To open its new season Everyman Theatre has chosen to revive Frederick Knott's hardy perennial, Wait Until Dark. The thriller pits a gang of smugglers (Roat, Carlino, Mike) against a blind housewife (Susan), trapped in her basement Greenwich Village apartment. Roat and his associates are attempting to retrieve a doll that has accidentally fallen into the possession of Susan, her husband (Sam), and a pesky upstairs teenage neighbor (Gloria). The opening effort of the gang members to deceive Susan through a series of elaborate ruses---including the suggestion that her husband was having an affair with the gang member (Lisa) who inadvertently gave him the doll---turns into physical violence in the second act. In the celebrated climactic scene out of Grand Guignol, Susan turns the entire stage pitch black as she breaks the fuses on all the apartment's lights to create an even playing field with Roat, now determined to rape and kill her.
Unfortunately, the director Donald Hicken has chosen to use Jeffrey Hatcher's 2013 "adaptation" of Knott's play rather than the original 1966 Knott script. Originally set in 1960s New York, the action is now transplanted to 1944. Why? In a program note, the dramaturg Johanna Gruenhut argues that this new setting gives the play a film noir feel. Everyone is now bathed in a dark undercurrent of criminality and vice. "As they negotiate the tribulations, blame is hard to ascribe, no one---not even a young neighbor---is truly innocent, and it is unclear who is more capable of protecting whom, and who really needs protection." Really? The blind Susan, the heroine of the piece, is perfectly innocent: Roat is the violent aggressor and she has done nothing to provoke him. Her husband Sam, falsely accused of adultery in order to get Susan to relinquish the doll, is innocent as well. Gloria is a disturbed, obnoxious girl in teenage rebellion mode but she courageously helps Susan to fend off the trio of aggressors. No criminal she. Knott's moral universe starkly pits the good against the evil; it's three against three and there's no ambiguity as to who is the assailant and who is the victim.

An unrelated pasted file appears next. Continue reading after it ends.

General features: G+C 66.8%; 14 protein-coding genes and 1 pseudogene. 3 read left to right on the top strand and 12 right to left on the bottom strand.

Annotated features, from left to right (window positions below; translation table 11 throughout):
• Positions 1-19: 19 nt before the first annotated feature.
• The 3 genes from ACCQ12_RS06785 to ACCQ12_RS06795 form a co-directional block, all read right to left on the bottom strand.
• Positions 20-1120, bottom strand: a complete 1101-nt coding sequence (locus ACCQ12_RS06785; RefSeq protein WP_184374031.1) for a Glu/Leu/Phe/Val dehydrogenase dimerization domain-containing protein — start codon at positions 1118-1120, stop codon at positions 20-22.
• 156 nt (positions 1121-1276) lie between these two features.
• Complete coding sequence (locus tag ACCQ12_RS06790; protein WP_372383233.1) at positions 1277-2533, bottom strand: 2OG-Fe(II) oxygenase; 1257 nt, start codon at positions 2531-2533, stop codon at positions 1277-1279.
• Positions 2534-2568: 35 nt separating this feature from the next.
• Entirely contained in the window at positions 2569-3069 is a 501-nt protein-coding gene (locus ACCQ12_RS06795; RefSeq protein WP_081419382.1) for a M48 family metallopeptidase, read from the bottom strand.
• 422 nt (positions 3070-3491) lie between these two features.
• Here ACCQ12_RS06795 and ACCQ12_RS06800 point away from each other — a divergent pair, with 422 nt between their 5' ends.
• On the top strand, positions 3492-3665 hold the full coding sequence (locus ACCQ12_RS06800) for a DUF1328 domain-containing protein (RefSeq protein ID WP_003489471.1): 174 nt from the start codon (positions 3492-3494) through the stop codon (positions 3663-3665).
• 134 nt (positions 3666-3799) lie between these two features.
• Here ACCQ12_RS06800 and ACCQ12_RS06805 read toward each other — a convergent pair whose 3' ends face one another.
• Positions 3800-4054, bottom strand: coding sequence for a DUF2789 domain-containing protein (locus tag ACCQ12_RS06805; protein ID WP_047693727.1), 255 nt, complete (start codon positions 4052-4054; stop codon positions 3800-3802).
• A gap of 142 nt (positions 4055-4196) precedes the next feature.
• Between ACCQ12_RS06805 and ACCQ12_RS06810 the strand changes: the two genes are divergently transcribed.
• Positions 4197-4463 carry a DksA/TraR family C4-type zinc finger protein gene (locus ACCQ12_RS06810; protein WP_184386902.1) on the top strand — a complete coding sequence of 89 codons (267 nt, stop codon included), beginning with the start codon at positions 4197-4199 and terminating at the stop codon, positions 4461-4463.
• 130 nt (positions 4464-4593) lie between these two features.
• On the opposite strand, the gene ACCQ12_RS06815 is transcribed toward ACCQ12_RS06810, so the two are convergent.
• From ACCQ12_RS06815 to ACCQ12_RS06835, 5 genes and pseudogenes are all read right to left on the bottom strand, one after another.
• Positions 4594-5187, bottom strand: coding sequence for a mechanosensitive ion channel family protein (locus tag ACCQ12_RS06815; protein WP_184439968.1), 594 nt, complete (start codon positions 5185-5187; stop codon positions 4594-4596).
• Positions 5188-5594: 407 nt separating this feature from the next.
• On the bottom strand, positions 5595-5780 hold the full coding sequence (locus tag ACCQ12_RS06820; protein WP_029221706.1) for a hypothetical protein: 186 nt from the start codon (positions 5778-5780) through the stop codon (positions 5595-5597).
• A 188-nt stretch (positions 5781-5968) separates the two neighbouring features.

Another bit of Hatcher's tampering has to do with the smuggled contents in the doll. In the original script it was heroin; now, it is diamonds. But the violent Roat and his dime-store henchmen are clearly low-life petty criminals, more typical of the drug trade than an elegant heist from Tiffany's. The script is full of the anxiety typical of 1960s New York: a burgeoning drug trade, rising crime rates, middle-class flight to the suburbs, growing insecurity in those who remain in the city. Even Gloria's violent tantrums have a 1960s youth rebellion air to them. The newly concocted references to World War II do nothing to advance the action.
The sound design also bears traces of directorial malfeasance. The play is punctuated by the loud sound of a clock ticking and eerie music that sounds like the old Twilight Zone. It weakens rather than enhances the tension of the play. Susan's anxiety in her silent, isolated little universe is undercut.
The cast delivers a solid performance. A standout was Shannon Hutchinson as Gloria, the awkward, disturbed, but ultimately heroic teenager. Megan Anderson is completely credible as Susan, alternating confusion, terror, and courage as she slowly deciphers the conspiracy tightening around her. As Roat, Bruce Randolph Nelson captures the sadist's dark humor but is not as menacing as Roat might be.